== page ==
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An Overview of Java


When you start learning Java, it can sometimes seem as if learning one aspect necessitates knowledge of several others. This article addresses that common frustration by providing a short overview of several key features of Java. It is excerpted from chapter two of Java2: The Complete Reference, 5th edition, written by Herbert Schildt (McGraw-Hill, 2004; ISBN: 0072224207).

Author Info:
By: McGraw-Hill/Osborne
Rating: 4 stars4 stars4 stars4 stars4 stars / 31
July 21, 2005
TABLE OF CONTENTS:
  1. · An Overview of Java
  2. · The Three OOP Principles
  3. · Polymorphism, Encapsulation, and Inheritance
    Work Together
  4. · A First Simple Program
  5. · A Closer Look at the First Sample Program
  6. · A Second Short Program
  7. · Two Control Statements
  8. · Using Blocks of Code
  9. · Lexical Issues

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An Overview of Java - Lexical Issues
(Page 9 of 9 )

Now that you have seen several short Java programs, it is time to more formally describe the atomic elements of Java. Java programs are a collection of whitespace, identifiers, comments, literals, operators, separators, and keywords. The operators are described in the next chapter. The others are described next.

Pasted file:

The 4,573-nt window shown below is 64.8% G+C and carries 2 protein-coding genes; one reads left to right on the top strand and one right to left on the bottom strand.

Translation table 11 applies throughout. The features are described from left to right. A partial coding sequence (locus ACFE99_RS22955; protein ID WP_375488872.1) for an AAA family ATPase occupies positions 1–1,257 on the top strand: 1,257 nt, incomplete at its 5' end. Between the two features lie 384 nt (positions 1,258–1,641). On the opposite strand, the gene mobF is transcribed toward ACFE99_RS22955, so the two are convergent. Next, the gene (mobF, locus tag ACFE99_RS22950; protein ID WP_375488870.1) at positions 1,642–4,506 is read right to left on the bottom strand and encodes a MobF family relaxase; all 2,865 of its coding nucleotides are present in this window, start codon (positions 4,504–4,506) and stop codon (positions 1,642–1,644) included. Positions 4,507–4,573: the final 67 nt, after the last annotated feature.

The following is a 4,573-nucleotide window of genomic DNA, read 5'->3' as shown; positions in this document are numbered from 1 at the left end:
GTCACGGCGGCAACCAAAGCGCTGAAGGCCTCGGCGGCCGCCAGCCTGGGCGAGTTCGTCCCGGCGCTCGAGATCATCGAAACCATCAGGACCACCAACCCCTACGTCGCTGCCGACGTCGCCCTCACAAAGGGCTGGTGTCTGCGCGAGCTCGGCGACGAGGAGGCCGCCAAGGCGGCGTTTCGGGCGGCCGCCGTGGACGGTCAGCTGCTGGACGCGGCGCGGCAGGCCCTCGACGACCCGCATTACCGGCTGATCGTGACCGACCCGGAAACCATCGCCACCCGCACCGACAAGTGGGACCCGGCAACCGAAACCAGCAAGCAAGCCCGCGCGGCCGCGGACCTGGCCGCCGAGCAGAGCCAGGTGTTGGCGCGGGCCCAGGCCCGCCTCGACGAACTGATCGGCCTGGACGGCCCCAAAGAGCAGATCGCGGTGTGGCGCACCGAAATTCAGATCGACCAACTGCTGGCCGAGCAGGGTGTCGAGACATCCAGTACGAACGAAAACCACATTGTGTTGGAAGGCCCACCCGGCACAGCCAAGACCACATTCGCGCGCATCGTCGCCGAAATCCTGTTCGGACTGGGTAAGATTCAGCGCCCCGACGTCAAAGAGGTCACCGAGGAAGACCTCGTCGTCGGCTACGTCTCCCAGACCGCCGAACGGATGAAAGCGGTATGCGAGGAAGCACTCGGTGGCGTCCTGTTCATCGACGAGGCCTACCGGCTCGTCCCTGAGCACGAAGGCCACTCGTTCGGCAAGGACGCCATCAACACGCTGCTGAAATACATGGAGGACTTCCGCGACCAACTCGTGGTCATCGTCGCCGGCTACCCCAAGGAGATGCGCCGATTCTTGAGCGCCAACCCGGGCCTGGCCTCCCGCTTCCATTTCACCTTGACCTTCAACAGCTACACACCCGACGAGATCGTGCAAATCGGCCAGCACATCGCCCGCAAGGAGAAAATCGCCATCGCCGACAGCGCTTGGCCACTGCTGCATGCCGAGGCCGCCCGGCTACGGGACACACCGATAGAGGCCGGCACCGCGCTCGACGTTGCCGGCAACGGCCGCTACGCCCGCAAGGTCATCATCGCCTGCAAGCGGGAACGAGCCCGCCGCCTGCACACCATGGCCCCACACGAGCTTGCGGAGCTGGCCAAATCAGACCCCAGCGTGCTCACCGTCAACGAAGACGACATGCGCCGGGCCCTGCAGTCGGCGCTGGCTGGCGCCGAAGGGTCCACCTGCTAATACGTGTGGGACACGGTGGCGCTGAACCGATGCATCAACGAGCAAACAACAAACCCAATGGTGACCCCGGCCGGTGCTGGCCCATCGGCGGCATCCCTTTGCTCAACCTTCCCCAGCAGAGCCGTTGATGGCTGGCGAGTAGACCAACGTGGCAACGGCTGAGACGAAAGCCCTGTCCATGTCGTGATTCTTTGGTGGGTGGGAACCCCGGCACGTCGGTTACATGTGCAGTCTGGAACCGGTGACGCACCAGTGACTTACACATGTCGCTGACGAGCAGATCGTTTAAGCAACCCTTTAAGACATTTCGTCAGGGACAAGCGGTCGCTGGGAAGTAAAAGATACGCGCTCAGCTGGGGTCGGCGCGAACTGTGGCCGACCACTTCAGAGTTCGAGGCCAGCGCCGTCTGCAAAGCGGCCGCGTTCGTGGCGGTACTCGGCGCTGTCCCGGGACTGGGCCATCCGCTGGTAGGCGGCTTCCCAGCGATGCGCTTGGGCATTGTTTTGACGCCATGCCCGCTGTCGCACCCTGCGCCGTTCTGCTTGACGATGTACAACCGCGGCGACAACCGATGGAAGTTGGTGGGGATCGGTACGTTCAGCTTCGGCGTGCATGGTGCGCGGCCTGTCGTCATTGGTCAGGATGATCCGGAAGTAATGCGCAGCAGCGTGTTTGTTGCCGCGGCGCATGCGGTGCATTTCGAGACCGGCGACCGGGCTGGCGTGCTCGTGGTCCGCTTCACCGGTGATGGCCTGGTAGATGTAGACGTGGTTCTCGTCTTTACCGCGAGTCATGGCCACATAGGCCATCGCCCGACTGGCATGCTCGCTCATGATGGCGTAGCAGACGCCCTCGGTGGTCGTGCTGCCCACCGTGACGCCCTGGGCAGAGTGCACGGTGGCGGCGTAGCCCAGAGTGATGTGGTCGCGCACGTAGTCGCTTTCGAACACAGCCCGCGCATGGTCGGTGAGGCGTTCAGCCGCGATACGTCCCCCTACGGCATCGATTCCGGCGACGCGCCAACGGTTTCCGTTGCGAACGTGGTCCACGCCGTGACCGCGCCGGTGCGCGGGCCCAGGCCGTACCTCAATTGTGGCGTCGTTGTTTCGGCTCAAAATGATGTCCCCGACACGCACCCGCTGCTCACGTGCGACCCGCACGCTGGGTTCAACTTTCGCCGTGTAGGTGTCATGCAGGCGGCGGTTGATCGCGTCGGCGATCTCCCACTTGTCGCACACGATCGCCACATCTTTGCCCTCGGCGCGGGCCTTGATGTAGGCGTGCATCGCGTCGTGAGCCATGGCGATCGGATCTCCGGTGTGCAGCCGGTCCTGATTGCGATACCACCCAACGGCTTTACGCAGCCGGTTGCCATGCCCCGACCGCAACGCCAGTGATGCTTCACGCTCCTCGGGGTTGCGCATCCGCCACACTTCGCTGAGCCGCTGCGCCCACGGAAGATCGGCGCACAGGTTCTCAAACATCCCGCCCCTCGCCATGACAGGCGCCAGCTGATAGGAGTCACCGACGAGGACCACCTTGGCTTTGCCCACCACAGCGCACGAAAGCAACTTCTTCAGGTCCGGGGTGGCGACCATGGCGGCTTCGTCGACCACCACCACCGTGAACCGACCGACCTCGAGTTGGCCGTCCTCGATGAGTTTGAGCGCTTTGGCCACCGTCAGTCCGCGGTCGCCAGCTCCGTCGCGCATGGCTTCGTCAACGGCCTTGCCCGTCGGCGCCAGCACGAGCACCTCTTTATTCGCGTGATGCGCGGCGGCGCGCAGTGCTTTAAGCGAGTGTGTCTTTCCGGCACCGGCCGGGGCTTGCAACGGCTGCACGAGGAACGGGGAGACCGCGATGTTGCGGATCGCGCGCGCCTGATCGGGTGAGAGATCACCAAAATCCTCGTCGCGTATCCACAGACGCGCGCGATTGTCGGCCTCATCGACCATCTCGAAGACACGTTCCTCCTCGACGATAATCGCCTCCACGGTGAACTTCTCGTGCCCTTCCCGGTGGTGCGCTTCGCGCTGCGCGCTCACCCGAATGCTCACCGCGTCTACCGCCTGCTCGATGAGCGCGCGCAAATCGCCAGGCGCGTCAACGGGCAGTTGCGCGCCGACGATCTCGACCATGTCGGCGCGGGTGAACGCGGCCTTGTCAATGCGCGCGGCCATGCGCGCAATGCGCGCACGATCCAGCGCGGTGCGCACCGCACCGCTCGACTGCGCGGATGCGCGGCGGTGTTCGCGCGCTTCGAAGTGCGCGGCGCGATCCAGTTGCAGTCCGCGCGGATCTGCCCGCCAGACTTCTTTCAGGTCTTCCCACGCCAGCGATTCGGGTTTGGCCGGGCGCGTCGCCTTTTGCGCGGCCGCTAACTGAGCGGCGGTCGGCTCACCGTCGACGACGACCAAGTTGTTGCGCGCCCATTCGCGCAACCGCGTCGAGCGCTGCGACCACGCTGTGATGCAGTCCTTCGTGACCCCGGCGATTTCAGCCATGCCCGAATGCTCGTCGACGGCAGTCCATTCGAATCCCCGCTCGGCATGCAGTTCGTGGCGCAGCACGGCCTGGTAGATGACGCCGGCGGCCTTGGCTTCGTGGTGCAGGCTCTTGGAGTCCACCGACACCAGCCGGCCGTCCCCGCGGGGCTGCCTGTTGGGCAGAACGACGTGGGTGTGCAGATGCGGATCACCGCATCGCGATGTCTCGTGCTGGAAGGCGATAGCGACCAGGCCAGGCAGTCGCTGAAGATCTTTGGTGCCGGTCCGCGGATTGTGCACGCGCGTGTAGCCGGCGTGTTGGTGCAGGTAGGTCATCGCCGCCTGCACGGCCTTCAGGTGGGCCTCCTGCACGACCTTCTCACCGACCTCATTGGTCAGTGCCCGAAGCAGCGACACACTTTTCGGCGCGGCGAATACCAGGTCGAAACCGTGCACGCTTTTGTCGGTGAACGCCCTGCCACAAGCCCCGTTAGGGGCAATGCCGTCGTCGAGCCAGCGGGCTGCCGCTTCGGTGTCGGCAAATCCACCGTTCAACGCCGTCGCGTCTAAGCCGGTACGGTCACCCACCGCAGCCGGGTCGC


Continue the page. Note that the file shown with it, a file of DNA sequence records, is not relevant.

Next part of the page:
Whitespace

Java is a free-form language. This means that you do not need to follow any special indentation rules. For example, the Example program could have been written all on one line or in any other strange way you felt like typing it, as long as there was at least one whitespace character between each token that was not already delineated by an operator or separator. In Java, whitespace is a space, tab, or newline.

Identifiers

Identifiers are used for class names, method names, and variable names. An identifier may be any descriptive sequence of uppercase and lowercase letters, numbers, or the underscore and dollar-sign characters. They must not begin with a number, lest they be confused with a numeric literal. Again, Java is case-sensitive, so VALUE is a different identifier than Value. Some examples of valid identifiers are:

  AvgTemp      count       a4           $test         this_is_ok

Invalid variable names include:

  2count         high-temp      Not/ok

Literals

A constant value in Java is created by using a literal representation of it. For example, here are some literals:

  100              98.6              ‘X’                    “This is a test”

Left to right, the first literal specifies an integer, the next is a floating-point value, the third is a character constant, and the last is a string. A literal can be used anywhere a value of its type is allowed.

Comments

As mentioned, there are three types of comments defined by Java. You have already seen two: single-line and multiline. The third type is called a documentation comment. This type of comment is used to produce an HTML file that documents your program. The documentation comment begins with a /** and ends with a */. Documentation comments are explained in Appendix A.

Separators